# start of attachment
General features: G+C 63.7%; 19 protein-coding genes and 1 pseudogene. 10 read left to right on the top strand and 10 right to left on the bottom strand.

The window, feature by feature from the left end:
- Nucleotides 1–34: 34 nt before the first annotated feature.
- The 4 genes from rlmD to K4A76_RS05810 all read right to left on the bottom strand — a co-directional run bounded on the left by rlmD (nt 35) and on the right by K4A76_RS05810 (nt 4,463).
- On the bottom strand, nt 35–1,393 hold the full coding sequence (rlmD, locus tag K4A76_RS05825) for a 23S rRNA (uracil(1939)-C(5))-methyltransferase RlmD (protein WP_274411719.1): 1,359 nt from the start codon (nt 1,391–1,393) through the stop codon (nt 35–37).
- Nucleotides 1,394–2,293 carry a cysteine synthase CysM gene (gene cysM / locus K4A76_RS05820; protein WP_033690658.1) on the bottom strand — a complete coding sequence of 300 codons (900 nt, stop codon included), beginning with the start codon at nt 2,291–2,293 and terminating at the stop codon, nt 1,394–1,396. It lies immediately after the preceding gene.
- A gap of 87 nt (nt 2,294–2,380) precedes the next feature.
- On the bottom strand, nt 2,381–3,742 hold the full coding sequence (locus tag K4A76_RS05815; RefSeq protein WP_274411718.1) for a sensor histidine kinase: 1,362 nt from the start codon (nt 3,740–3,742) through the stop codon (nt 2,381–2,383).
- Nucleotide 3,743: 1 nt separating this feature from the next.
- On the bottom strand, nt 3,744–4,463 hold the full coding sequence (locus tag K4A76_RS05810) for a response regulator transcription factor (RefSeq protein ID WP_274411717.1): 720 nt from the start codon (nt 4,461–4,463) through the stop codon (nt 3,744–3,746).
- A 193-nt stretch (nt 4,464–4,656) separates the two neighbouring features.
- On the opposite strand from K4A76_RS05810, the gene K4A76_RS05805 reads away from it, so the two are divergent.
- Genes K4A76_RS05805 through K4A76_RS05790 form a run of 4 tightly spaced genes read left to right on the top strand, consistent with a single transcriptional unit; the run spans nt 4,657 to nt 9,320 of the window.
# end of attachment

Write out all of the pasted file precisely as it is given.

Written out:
General features: G+C 63.7%; 19 protein-coding genes and 1 pseudogene. 10 read left to right on the top strand and 10 right to left on the bottom strand.

The window, feature by feature from the left end:
- Nucleotides 1–34: 34 nt before the first annotated feature.
- The 4 genes from rlmD to K4A76_RS05810 all read right to left on the bottom strand — a co-directional run bounded on the left by rlmD (nt 35) and on the right by K4A76_RS05810 (nt 4,463).
- On the bottom strand, nt 35–1,393 hold the full coding sequence (rlmD, locus tag K4A76_RS05825) for a 23S rRNA (uracil(1939)-C(5))-methyltransferase RlmD (protein WP_274411719.1): 1,359 nt from the start codon (nt 1,391–1,393) through the stop codon (nt 35–37).
- Nucleotides 1,394–2,293 carry a cysteine synthase CysM gene (gene cysM / locus K4A76_RS05820; protein WP_033690658.1) on the bottom strand — a complete coding sequence of 300 codons (900 nt, stop codon included), beginning with the start codon at nt 2,291–2,293 and terminating at the stop codon, nt 1,394–1,396. It lies immediately after the preceding gene.
- A gap of 87 nt (nt 2,294–2,380) precedes the next feature.
- On the bottom strand, nt 2,381–3,742 hold the full coding sequence (locus tag K4A76_RS05815; RefSeq protein WP_274411718.1) for a sensor histidine kinase: 1,362 nt from the start codon (nt 3,740–3,742) through the stop codon (nt 2,381–2,383).
- Nucleotide 3,743: 1 nt separating this feature from the next.
- On the bottom strand, nt 3,744–4,463 hold the full coding sequence (locus tag K4A76_RS05810) for a response regulator transcription factor (RefSeq protein ID WP_274411717.1): 720 nt from the start codon (nt 4,461–4,463) through the stop codon (nt 3,744–3,746).
- A 193-nt stretch (nt 4,464–4,656) separates the two neighbouring features.
- On the opposite strand from K4A76_RS05810, the gene K4A76_RS05805 reads away from it, so the two are divergent.
- Genes K4A76_RS05805 through K4A76_RS05790 form a run of 4 tightly spaced genes read left to right on the top strand, consistent with a single transcriptional unit; the run spans nt 4,657 to nt 9,320 of the window.